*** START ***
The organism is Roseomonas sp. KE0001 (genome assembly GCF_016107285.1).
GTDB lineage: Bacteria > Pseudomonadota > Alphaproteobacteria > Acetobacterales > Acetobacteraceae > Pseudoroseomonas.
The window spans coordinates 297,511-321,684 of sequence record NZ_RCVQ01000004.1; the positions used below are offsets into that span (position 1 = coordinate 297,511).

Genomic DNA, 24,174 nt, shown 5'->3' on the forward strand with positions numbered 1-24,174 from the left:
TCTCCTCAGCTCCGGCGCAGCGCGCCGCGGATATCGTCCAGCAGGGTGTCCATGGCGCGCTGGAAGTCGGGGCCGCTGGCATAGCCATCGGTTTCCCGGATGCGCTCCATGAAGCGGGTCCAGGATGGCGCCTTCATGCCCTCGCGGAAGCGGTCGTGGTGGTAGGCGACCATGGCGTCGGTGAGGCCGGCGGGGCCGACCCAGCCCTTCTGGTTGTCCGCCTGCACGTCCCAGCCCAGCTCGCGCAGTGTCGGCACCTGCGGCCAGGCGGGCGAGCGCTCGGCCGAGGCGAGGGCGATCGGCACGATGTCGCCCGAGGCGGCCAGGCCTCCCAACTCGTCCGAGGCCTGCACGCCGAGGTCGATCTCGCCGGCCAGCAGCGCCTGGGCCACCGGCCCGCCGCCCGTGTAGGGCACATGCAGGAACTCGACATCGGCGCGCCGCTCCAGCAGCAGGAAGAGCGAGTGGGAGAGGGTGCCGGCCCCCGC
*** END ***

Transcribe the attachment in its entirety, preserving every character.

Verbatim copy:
The organism is Roseomonas sp. KE0001 (genome assembly GCF_016107285.1).
GTDB lineage: Bacteria > Pseudomonadota > Alphaproteobacteria > Acetobacterales > Acetobacteraceae > Pseudoroseomonas.
The window spans coordinates 297,511-321,684 of sequence record NZ_RCVQ01000004.1; the positions used below are offsets into that span (position 1 = coordinate 297,511).

Genomic DNA, 24,174 nt, shown 5'->3' on the forward strand with positions numbered 1-24,174 from the left:
TCTCCTCAGCTCCGGCGCAGCGCGCCGCGGATATCGTCCAGCAGGGTGTCCATGGCGCGCTGGAAGTCGGGGCCGCTGGCATAGCCATCGGTTTCCCGGATGCGCTCCATGAAGCGGGTCCAGGATGGCGCCTTCATGCCCTCGCGGAAGCGGTCGTGGTGGTAGGCGACCATGGCGTCGGTGAGGCCGGCGGGGCCGACCCAGCCCTTCTGGTTGTCCGCCTGCACGTCCCAGCCCAGCTCGCGCAGTGTCGGCACCTGCGGCCAGGCGGGCGAGCGCTCGGCCGAGGCGAGGGCGATCGGCACGATGTCGCCCGAGGCGGCCAGGCCTCCCAACTCGTCCGAGGCCTGCACGCCGAGGTCGATCTCGCCGGCCAGCAGCGCCTGGGCCACCGGCCCGCCGCCCGTGTAGGGCACATGCAGGAACTCGACATCGGCGCGCCGCTCCAGCAGCAGGAAGAGCGAGTGGGAGAGGGTGCCGGCCCCCGC